Broad Brook Grange enters a new era
The Broad Brook Grange in Guilford Center.

Broad Brook Grange enters a new era

New nonprofit plans to purchase historic building and transform it into a new town community center

GUILFORD — On a recent Sunday afternoon, about 60 people gathered to snack on homemade apple pie and ice cream at the Broad Brook Grange.

While that's not an unusual occurrence at the grange hall, the reason for the apple pie social was for grange officials to make a special announcement: the Broad Brook Grange building will soon be sold to a new nonprofit, the Broad Brook Community Center, Inc.

“The stage is set for our hall to get a new lease on life,” said Bobbie Fitch Haumann, Master of the Broad Brook Grange.

Haumann - who also serves on the Community Center's Board of Directors - was joined by other members of the grange to introduce the Center, let the community know how the two will work together, and drum up support.

On the walls of the downstairs hall, the Center's board members put up large pieces of paper asking attendees to write their answers to questions such as “What would you like to see at the Grange?” and “How would you like to be involved in the Broad Brook Community Center?”

Sara Coffey, who is a member of both the Broad Brook Grange and president of the Broad Brook Community Center, gave attendees the history behind the transfer, and what community members can expect from the change.

“Many of us are here because we love Guilford, right?” Coffey said. In response, attendees put down their plates of pie long enough to applaud and cheer.

In 2013, the Vermont Council for Rural Development conducted a series of community visits in Guilford to help residents identify some priorities for the town. “Many people at this meeting were there,” Coffey noted.

Evolution of an idea

One goal that came from the visits was to create a handicapped-accessible community center. About 25 people joined a task force to address this need. That evolved into the formation of the Broad Brook Community Center, a 501(c)3 organization with a mission to renovate, extend the life, and expand accessibility and use of the grange hall.

During the past two years, the Broad Brook Grange and BBCC have worked together to strategize how the new nonprofit can purchase the building so it can raise funds for the rehabilitation and restoration of the historic hall, while ensuring the Grangers continue to have a permanent home.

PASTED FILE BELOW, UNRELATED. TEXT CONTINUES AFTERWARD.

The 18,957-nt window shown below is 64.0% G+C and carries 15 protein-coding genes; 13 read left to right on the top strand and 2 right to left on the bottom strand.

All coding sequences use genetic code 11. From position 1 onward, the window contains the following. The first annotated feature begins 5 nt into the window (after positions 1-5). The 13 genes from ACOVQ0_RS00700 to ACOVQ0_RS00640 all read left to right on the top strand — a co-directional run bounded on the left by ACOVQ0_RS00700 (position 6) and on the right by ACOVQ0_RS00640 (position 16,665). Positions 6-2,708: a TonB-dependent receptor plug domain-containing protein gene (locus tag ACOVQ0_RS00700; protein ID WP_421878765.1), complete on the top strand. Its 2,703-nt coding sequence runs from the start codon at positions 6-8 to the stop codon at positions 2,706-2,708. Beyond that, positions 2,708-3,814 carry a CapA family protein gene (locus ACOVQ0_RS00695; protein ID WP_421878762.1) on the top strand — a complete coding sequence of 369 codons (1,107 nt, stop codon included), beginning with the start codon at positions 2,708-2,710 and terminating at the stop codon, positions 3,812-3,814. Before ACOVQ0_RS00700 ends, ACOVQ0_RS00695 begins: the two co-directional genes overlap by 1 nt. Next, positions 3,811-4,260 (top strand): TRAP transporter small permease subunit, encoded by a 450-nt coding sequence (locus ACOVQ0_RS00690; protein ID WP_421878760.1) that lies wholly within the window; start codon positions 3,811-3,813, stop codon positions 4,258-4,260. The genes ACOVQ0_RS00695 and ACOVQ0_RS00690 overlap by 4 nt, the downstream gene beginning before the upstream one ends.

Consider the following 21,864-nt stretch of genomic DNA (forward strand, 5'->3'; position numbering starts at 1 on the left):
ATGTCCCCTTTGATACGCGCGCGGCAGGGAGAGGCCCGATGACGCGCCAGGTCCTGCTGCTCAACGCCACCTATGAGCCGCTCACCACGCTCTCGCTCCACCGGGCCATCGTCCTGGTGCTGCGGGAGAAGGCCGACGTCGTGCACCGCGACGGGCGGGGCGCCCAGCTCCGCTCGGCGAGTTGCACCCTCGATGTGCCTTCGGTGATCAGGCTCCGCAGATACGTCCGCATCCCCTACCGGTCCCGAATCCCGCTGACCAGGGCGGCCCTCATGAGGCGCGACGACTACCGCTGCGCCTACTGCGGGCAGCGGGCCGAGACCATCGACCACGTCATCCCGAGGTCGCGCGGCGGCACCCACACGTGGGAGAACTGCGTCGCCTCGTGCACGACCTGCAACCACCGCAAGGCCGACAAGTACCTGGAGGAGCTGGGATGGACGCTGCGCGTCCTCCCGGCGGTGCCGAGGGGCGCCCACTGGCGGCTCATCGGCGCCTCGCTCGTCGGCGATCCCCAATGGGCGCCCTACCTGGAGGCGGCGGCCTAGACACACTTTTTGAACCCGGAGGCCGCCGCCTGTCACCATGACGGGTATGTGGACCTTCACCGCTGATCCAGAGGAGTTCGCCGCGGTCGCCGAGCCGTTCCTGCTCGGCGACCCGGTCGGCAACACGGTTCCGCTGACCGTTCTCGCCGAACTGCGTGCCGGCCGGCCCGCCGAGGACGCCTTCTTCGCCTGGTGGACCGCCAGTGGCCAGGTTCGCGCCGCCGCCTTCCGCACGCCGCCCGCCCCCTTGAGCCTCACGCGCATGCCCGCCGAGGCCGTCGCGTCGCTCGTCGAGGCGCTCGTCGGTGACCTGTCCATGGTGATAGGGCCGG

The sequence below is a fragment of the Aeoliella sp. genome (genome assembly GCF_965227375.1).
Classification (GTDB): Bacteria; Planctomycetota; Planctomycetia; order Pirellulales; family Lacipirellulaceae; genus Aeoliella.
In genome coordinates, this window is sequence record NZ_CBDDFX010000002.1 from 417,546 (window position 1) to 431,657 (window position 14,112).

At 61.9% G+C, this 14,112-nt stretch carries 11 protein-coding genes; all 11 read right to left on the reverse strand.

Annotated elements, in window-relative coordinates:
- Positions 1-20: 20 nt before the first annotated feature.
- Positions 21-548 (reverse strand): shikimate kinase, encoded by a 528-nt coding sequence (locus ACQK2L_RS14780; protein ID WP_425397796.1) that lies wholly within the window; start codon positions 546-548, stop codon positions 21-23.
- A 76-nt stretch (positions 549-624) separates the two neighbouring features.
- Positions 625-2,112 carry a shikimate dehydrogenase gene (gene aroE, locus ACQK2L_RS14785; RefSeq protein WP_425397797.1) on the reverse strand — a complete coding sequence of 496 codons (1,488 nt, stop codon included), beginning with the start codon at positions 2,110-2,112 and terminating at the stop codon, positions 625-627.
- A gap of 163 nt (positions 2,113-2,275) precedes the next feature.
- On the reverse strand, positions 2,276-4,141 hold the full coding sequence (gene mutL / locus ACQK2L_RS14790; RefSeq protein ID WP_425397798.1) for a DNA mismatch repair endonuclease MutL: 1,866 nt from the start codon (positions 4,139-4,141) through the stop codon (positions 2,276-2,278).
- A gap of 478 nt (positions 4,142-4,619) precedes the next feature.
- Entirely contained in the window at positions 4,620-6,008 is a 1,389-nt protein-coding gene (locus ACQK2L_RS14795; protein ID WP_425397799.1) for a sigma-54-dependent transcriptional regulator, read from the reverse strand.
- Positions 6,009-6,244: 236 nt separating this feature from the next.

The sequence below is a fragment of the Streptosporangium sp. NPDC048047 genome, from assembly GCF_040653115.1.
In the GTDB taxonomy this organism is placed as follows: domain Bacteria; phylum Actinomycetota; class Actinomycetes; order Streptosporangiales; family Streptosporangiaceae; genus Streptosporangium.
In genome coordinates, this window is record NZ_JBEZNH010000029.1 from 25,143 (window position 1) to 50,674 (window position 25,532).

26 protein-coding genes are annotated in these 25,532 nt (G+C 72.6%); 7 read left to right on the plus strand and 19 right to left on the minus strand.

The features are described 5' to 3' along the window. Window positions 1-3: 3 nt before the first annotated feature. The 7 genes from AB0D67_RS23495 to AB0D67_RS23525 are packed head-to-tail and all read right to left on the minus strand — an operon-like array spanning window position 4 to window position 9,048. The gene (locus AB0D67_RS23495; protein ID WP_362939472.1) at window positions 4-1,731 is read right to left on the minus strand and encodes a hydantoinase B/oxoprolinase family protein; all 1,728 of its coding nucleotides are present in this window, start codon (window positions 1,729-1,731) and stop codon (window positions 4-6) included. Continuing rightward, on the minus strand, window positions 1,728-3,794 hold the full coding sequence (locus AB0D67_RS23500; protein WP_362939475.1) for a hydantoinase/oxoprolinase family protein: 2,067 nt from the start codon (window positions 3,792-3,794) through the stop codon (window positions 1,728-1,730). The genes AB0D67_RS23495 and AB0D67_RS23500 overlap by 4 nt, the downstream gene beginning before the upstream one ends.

Broad Brook Community Center members conducted a fundraising campaign feasibility study and a building needs assessment, developed renovation plans, and bolstered partnerships with other groups for future programming and activities.

In late-September, members of Broad Brook Grange held a meeting and voted unanimously to approve a memorandum of understanding to sell the building to the BBCC for $1,500.

Haumann explained the reason for the low selling price: Grange members want the BBCC to spend its money on improving the hall.

The final hurdle - getting approval of the sale from the Vermont State Grange organization - was cleared over the weekend of Oct. 21 - one day before the Apple Pie Social. “So, we're all set,” Haumann said.

The BBCC “will guide this building into the next century,” said Broad Brook Grange and BBCC member Laura Lawson Tucker. “We're building on partnerships” between a variety of nonprofit, private, and governmental organizations that actively use the hall for agriculture, entertainment, education, and civic purposes, she said.

Next up: fundraising

The next step is fundraising. The BBCC set a target date of May 2018 to raise $300,000. This will pay for a few immediate needs, including improving the entryway with new steps and an ADA-compliant ramp, installing ADA-accessible bathrooms, making fire safety upgrades, and completing the first phase of kitchen renovations.

In a news release, Coffey announced “heartening progress to date."

“We received a $250,000 challenge from an anonymous donor,” she said.

“In addition, we recently received news of an award of tax credits from Vermont's Downtown and Village Center Tax Credit Program. Receiving a competitive award and large gift have brought real momentum to our campaign. We hope they will motivate the community to help us match this with a $400,000 challenge, taking us to 80% of our goal,” Coffey said.

By May 2019, the BBCC hopes to raise $700,000 to install an elevator to the second floor, add another bathroom, dig a new well and put in a new septic system, complete the fire safety upgrades, update the building's infrastructure and utilities, finish the commercial-grade kitchen, and improve the outdoor areas.

Andy Loughney, farmer, grange member, and a member of the BBCC's board of directors, said he was interested in what a new commercial kitchen will bring to the community.

“It's a tremendous opportunity for people who are farming and gardening to have things like canning workshops,” especially for the clients of the town's food pantry, Loughney said. He noted this project could help attract young families and help keep them here.

“I'm really excited to be a part of it,” Loughney said.

Haumann noted the Broad Brook Grange has been a part of her life since childhood. “I joined when I was 14 because my parents made me,” she noted.

“I'm a Fitch,” she said, “and the Grange was really important to my dad, Bill Fitch. Many people wouldn't have joined if it wasn't for my dad, who knocked on people's doors and insisted they join.”

In the news release, Haumann said her father “would be so pleased about this agreement with the BBCC. This partnership between the Grange and the Broad Brook Community Center ensures a strong community center for now and for generations to come.”

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